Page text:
Figure 2. Proximity spectrum. A possible non-exhaustive classification of musical instruments according to the proximity between the musician and the wave sound generated when he/she plays.
We have defined a relationship between the musician and the sound wave that is intermediated by the instruments and its different machineries involved. Let’s focus on how close this relationship is.
For example, in the case of winds, the contact with the sound wave is very direct due the origin of the pressure perturbation in the air is the blowing itself of the musician. Then, the signal, the blowing, will be “processed” by the instrument in order to give musical notes as output.
In the case of a string such as a violin, the contact is slightly weaker. Not considering the pizzicato technique, a violinist usually plays with a bow that transmits mechanical energy to the strings. She/he uses her/his left-hand fingers to “turn on/off” the frequencies allowed in the string’s vibration. Later, the movement of the string produces a perturbation in the surroundings air, the wave sound we heard.
What about the grand piano? Well, here there is a complex mechanism, a keyboard and the rest of the execution machinery including hammers, jacks, balances, dampers, etc. Only the keyboard is in direct contact with the pianist’s fingers. The rest is hidden as the inner parts of the instrument that will transmit the information in order to control the piano strings’ vibrations. The action mechanism of a grand piano is shown in Figure 3.
Figure 3. Action mechanism of a grand piano. We can think of it as an interface that extends from the key that the pianist plays (on the right) to the string that will be struck by the hammer (on the left).
Little friends, when we play musical instruments, we are in presence of interfaces that mediate between the musician and the wave sounds. And here comes a trivial question: do we play music when, for example, we play a grand piano? Of course, we do! Now, dear lector, I invite you to slightly change the focus of the question and discuss what we are interested in: is annealing quantum computing?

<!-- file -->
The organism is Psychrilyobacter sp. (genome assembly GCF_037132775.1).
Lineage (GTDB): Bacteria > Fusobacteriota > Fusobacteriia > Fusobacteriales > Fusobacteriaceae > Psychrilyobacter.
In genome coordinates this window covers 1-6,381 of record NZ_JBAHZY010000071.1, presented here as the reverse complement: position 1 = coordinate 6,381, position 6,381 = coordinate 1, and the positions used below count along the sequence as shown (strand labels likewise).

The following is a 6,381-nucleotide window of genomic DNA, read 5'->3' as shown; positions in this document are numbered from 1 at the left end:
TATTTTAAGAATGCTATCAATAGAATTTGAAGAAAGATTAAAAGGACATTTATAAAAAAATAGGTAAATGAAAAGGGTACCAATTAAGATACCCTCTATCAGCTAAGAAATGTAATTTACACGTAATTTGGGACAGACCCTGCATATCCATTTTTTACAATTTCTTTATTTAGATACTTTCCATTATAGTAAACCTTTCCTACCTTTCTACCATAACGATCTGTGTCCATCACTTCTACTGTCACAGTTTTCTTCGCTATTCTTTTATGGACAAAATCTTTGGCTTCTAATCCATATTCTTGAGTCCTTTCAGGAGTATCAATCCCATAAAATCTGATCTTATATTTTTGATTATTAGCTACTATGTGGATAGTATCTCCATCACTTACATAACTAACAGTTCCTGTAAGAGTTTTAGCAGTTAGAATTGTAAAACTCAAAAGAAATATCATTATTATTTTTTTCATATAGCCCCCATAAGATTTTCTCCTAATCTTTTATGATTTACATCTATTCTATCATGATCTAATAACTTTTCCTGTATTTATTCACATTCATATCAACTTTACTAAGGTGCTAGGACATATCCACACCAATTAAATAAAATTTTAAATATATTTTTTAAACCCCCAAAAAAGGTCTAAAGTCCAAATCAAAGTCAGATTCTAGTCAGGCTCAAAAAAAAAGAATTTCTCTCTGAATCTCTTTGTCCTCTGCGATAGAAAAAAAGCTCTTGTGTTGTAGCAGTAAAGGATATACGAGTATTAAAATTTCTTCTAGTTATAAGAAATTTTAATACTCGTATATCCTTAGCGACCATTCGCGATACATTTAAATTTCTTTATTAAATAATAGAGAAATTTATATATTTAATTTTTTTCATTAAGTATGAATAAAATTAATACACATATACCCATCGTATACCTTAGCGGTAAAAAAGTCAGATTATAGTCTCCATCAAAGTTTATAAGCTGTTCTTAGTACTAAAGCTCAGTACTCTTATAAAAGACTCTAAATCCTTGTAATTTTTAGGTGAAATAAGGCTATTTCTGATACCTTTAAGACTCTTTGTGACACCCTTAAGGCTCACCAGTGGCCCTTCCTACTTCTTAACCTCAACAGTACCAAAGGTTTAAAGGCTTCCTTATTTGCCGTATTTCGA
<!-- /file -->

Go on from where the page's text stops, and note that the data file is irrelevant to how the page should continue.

What are we playing when we play an annealer?
Annealing covers a set of techniques including simulated annealing, digital annealing, quantum annealing and even more sophisticated approaches such as quantum simulated annealing. Here we will discuss quantum annealing, a technique that runs on a quantum hardware called annealer exploiting the quantum tunneling effect. You can consult the article “The QPath approach for Quantum Annealing” for further details.
The apparent controversy about considering quantum annealing as quantum computing is related with what people usually argue. They say: “Hey, why it is so easy programming an annealer? It is just coding a matrix”, “we are programming neither the phases or the amplitudes of the qubits, so this is not quantum computing!”, “we do not need to know anything about quantum computing, all here is classical!”, “where are the qubits? We never deal with them!”.
Is programming an annealer easy? Yes, it is, always we only consider the relative simplicity of the code implementation. However, the codification of a computational problem to resolve into an interaction matrix could actually be a real headache.To better understand what I have in mind when making this statement, I suggest that you take a look at the paper “Ising formulations of many NP problems”.